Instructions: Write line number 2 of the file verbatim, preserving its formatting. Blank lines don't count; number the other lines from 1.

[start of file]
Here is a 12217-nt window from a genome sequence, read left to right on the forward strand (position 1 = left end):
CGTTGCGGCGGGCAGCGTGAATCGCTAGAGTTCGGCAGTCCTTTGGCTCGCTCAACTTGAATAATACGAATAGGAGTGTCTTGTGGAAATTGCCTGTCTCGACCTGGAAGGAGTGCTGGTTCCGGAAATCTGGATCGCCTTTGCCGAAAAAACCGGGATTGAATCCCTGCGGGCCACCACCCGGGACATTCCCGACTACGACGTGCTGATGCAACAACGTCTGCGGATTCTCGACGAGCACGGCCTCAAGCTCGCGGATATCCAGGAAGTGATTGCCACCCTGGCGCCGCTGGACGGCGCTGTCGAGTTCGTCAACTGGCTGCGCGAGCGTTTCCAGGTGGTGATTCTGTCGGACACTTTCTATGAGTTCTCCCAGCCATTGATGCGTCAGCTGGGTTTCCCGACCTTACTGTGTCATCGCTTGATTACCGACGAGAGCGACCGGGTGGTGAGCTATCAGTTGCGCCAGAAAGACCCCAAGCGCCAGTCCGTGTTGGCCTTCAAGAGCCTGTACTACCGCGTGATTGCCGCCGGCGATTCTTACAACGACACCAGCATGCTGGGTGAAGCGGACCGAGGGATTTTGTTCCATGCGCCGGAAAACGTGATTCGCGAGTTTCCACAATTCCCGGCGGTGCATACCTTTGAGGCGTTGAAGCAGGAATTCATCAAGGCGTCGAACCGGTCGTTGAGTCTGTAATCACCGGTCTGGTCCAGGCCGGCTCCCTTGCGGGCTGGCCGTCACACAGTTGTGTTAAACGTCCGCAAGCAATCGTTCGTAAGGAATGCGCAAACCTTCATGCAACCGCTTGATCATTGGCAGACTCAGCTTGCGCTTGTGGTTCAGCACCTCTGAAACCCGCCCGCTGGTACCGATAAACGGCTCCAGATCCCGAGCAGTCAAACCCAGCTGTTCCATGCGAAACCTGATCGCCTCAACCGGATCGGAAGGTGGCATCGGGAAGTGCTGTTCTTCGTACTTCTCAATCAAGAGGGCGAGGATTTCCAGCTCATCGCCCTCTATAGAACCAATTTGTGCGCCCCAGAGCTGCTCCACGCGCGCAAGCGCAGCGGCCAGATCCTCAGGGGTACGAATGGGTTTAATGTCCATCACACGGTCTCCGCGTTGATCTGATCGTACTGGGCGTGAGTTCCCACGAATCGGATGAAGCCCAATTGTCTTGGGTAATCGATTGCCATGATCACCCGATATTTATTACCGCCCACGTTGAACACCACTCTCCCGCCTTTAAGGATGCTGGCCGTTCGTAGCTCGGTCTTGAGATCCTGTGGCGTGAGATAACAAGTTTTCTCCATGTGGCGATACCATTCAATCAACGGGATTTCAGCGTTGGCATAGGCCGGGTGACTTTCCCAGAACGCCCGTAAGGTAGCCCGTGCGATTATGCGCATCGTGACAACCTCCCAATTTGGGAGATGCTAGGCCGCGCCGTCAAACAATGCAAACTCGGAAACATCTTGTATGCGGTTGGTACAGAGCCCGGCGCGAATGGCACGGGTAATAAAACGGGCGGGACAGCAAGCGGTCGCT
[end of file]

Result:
CGTTGCGGCGGGCAGCGTGAATCGCTAGAGTTCGGCAGTCCTTTGGCTCGCTCAACTTGAATAATACGAATAGGAGTGTCTTGTGGAAATTGCCTGTCTCGACCTGGAAGGAGTGCTGGTTCCGGAAATCTGGATCGCCTTTGCCGAAAAAACCGGGATTGAATCCCTGCGGGCCACCACCCGGGACATTCCCGACTACGACGTGCTGATGCAACAACGTCTGCGGATTCTCGACGAGCACGGCCTCAAGCTCGCGGATATCCAGGAAGTGATTGCCACCCTGGCGCCGCTGGACGGCGCTGTCGAGTTCGTCAACTGGCTGCGCGAGCGTTTCCAGGTGGTGATTCTGTCGGACACTTTCTATGAGTTCTCCCAGCCATTGATGCGTCAGCTGGGTTTCCCGACCTTACTGTGTCATCGCTTGATTACCGACGAGAGCGACCGGGTGGTGAGCTATCAGTTGCGCCAGAAAGACCCCAAGCGCCAGTCCGTGTTGGCCTTCAAGAGCCTGTACTACCGCGTGATTGCCGCCGGCGATTCTTACAACGACACCAGCATGCTGGGTGAAGCGGACCGAGGGATTTTGTTCCATGCGCCGGAAAACGTGATTCGCGAGTTTCCACAATTCCCGGCGGTGCATACCTTTGAGGCGTTGAAGCAGGAATTCATCAAGGCGTCGAACCGGTCGTTGAGTCTGTAATCACCGGTCTGGTCCAGGCCGGCTCCCTTGCGGGCTGGCCGTCACACAGTTGTGTTAAACGTCCGCAAGCAATCGTTCGTAAGGAATGCGCAAACCTTCATGCAACCGCTTGATCATTGGCAGACTCAGCTTGCGCTTGTGGTTCAGCACCTCTGAAACCCGCCCGCTGGTACCGATAAACGGCTCCAGATCCCGAGCAGTCAAACCCAGCTGTTCCATGCGAAACCTGATCGCCTCAACCGGATCGGAAGGTGGCATCGGGAAGTGCTGTTCTTCGTACTTCTCAATCAAGAGGGCGAGGATTTCCAGCTCATCGCCCTCTATAGAACCAATTTGTGCGCCCCAGAGCTGCTCCACGCGCGCAAGCGCAGCGGCCAGATCCTCAGGGGTACGAATGGGTTTAATGTCCATCACACGGTCTCCGCGTTGATCTGATCGTACTGGGCGTGAGTTCCCACGAATCGGATGAAGCCCAATTGTCTTGGGTAATCGATTGCCATGATCACCCGATATTTATTACCGCCCACGTTGAACACCACTCTCCCGCCTTTAAGGATGCTGGCCGTTCGTAGCTCGGTCTTGAGATCCTGTGGCGTGAGATAACAAGTTTTCTCCATGTGGCGATACCATTCAATCAACGGGATTTCAGCGTTGGCATAGGCCGGGTGACTTTCCCAGAACGCCCGTAAGGTAGCCCGTGCGATTATGCGCATCGTGACAACCTCCCAATTTGGGAGATGCTAGGCCGCGCCGTCAAACAATGCAAACTCGGAAACATCTTGTATGCGGTTGGTACAGAGCCCGGCGCGAATGGCACGGGTAATAAAACGGGCGGGACAGCAAGCGGTCGCT